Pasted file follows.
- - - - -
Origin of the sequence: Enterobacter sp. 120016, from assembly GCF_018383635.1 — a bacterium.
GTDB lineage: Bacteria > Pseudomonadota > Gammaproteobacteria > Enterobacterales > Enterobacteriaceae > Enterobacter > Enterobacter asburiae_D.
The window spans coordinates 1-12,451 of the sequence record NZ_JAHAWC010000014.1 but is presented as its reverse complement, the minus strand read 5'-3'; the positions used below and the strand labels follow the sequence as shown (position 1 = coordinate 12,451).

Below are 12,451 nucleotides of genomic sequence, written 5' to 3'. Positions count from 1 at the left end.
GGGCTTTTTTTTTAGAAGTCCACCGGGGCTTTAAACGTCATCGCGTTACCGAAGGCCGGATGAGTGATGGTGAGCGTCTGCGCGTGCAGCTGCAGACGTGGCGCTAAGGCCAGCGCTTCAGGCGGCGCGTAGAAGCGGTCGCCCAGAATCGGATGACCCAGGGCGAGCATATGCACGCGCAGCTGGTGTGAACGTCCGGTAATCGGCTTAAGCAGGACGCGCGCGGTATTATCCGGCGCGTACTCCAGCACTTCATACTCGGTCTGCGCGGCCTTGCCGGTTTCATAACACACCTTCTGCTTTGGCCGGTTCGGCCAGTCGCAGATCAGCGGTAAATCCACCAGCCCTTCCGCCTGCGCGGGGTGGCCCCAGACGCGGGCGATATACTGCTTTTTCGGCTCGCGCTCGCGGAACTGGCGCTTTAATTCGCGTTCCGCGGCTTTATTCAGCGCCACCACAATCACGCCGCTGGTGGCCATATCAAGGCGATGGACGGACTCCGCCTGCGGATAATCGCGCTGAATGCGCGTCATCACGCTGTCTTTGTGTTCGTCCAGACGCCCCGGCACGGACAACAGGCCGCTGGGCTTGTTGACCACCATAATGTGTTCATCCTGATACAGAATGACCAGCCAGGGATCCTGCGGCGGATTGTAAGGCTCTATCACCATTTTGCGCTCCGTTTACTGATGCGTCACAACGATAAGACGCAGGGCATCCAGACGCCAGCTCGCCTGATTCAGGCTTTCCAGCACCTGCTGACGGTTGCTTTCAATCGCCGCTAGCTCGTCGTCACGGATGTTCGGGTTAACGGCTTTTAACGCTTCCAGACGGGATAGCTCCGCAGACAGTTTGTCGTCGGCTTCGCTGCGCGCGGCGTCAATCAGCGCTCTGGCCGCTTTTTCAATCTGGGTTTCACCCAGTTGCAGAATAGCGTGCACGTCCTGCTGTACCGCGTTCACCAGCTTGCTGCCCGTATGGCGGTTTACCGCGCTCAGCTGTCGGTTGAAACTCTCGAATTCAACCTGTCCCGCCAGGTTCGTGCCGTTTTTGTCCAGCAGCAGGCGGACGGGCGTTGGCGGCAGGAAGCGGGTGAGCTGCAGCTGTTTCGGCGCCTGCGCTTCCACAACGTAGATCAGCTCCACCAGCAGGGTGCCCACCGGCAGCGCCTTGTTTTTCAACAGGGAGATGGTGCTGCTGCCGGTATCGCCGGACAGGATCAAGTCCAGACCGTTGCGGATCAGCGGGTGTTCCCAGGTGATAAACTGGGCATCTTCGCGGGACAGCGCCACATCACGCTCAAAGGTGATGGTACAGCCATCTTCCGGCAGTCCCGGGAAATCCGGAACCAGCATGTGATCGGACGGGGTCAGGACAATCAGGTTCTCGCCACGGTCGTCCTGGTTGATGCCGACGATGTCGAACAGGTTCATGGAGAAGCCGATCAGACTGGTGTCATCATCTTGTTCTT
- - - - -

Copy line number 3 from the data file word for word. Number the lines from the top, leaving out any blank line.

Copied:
The window spans coordinates 1-12,451 of the sequence record NZ_JAHAWC010000014.1 but is presented as its reverse complement, the minus strand read 5'-3'; the positions used below and the strand labels follow the sequence as shown (position 1 = coordinate 12,451).